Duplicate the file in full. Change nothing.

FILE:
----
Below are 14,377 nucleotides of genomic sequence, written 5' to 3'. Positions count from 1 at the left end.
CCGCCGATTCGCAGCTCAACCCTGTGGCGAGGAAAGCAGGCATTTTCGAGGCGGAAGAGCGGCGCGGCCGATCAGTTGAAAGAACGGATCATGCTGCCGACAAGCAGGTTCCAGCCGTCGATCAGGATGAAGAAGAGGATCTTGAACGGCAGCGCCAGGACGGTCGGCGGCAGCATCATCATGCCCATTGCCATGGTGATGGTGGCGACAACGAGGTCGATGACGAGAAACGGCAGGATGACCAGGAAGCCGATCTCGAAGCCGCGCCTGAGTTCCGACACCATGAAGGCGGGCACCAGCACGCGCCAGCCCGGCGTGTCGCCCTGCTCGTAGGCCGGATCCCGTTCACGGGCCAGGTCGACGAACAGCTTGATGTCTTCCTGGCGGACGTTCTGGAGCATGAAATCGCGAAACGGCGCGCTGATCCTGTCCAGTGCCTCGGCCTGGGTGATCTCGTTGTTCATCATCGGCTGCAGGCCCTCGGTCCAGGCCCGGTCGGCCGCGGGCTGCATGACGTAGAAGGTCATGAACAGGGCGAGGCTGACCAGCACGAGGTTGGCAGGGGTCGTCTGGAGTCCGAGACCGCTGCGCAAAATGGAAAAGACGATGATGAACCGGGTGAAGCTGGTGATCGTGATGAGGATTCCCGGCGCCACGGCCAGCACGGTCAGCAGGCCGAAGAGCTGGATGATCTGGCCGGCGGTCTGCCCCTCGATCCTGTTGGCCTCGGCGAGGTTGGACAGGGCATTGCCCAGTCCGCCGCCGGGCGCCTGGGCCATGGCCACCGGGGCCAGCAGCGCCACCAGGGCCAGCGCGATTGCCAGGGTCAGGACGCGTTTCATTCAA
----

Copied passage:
Below are 14,377 nucleotides of genomic sequence, written 5' to 3'. Positions count from 1 at the left end.
CCGCCGATTCGCAGCTCAACCCTGTGGCGAGGAAAGCAGGCATTTTCGAGGCGGAAGAGCGGCGCGGCCGATCAGTTGAAAGAACGGATCATGCTGCCGACAAGCAGGTTCCAGCCGTCGATCAGGATGAAGAAGAGGATCTTGAACGGCAGCGCCAGGACGGTCGGCGGCAGCATCATCATGCCCATTGCCATGGTGATGGTGGCGACAACGAGGTCGATGACGAGAAACGGCAGGATGACCAGGAAGCCGATCTCGAAGCCGCGCCTGAGTTCCGACACCATGAAGGCGGGCACCAGCACGCGCCAGCCCGGCGTGTCGCCCTGCTCGTAGGCCGGATCCCGTTCACGGGCCAGGTCGACGAACAGCTTGATGTCTTCCTGGCGGACGTTCTGGAGCATGAAATCGCGAAACGGCGCGCTGATCCTGTCCAGTGCCTCGGCCTGGGTGATCTCGTTGTTCATCATCGGCTGCAGGCCCTCGGTCCAGGCCCGGTCGGCCGCGGGCTGCATGACGTAGAAGGTCATGAACAGGGCGAGGCTGACCAGCACGAGGTTGGCAGGGGTCGTCTGGAGTCCGAGACCGCTGCGCAAAATGGAAAAGACGATGATGAACCGGGTGAAGCTGGTGATCGTGATGAGGATTCCCGGCGCCACGGCCAGCACGGTCAGCAGGCCGAAGAGCTGGATGATCTGGCCGGCGGTCTGCCCCTCGATCCTGTTGGCCTCGGCGAGGTTGGACAGGGCATTGCCCAGTCCGCCGCCGGGCGCCTGGGCCATGGCCACCGGGGCCAGCAGCGCCACCAGGGCCAGCGCGATTGCCAGGGTCAGGACGCGTTTCATTCAA